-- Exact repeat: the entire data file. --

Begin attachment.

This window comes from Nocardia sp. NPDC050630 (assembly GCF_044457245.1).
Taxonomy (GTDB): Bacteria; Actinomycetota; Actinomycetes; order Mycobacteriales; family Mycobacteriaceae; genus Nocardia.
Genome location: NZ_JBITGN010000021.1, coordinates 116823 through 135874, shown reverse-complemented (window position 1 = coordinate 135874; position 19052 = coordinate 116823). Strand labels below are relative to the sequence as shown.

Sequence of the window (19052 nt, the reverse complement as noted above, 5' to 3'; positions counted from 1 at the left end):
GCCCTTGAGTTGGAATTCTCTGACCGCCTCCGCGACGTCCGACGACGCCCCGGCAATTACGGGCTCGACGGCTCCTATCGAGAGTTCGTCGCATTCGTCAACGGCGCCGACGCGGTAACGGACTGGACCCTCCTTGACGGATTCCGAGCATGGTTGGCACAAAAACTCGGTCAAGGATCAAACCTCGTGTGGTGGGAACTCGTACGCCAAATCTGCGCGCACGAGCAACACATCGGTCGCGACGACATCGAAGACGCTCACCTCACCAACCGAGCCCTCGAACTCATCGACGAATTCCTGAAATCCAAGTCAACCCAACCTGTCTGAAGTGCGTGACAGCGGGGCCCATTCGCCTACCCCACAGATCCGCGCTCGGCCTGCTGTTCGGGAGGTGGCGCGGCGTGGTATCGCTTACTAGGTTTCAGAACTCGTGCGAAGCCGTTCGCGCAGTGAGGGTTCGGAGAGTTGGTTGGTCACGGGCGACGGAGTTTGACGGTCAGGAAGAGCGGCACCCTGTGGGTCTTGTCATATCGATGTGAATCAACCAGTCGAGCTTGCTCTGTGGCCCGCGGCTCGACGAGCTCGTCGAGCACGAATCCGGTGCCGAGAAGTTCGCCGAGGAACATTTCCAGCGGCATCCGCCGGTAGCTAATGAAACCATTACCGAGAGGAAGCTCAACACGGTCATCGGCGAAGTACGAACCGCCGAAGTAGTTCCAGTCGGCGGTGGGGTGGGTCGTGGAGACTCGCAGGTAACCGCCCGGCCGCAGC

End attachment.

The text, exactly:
This window comes from Nocardia sp. NPDC050630 (assembly GCF_044457245.1).
Taxonomy (GTDB): Bacteria; Actinomycetota; Actinomycetes; order Mycobacteriales; family Mycobacteriaceae; genus Nocardia.
Genome location: NZ_JBITGN010000021.1, coordinates 116823 through 135874, shown reverse-complemented (window position 1 = coordinate 135874; position 19052 = coordinate 116823). Strand labels below are relative to the sequence as shown.

Sequence of the window (19052 nt, the reverse complement as noted above, 5' to 3'; positions counted from 1 at the left end):
GCCCTTGAGTTGGAATTCTCTGACCGCCTCCGCGACGTCCGACGACGCCCCGGCAATTACGGGCTCGACGGCTCCTATCGAGAGTTCGTCGCATTCGTCAACGGCGCCGACGCGGTAACGGACTGGACCCTCCTTGACGGATTCCGAGCATGGTTGGCACAAAAACTCGGTCAAGGATCAAACCTCGTGTGGTGGGAACTCGTACGCCAAATCTGCGCGCACGAGCAACACATCGGTCGCGACGACATCGAAGACGCTCACCTCACCAACCGAGCCCTCGAACTCATCGACGAATTCCTGAAATCCAAGTCAACCCAACCTGTCTGAAGTGCGTGACAGCGGGGCCCATTCGCCTACCCCACAGATCCGCGCTCGGCCTGCTGTTCGGGAGGTGGCGCGGCGTGGTATCGCTTACTAGGTTTCAGAACTCGTGCGAAGCCGTTCGCGCAGTGAGGGTTCGGAGAGTTGGTTGGTCACGGGCGACGGAGTTTGACGGTCAGGAAGAGCGGCACCCTGTGGGTCTTGTCATATCGATGTGAATCAACCAGTCGAGCTTGCTCTGTGGCCCGCGGCTCGACGAGCTCGTCGAGCACGAATCCGGTGCCGAGAAGTTCGCCGAGGAACATTTCCAGCGGCATCCGCCGGTAGCTAATGAAACCATTACCGAGAGGAAGCTCAACACGGTCATCGGCGAAGTACGAACCGCCGAAGTAGTTCCAGTCGGCGGTGGGGTGGGTCGTGGAGACTCGCAGGTAACCGCCCGGCCGCAGC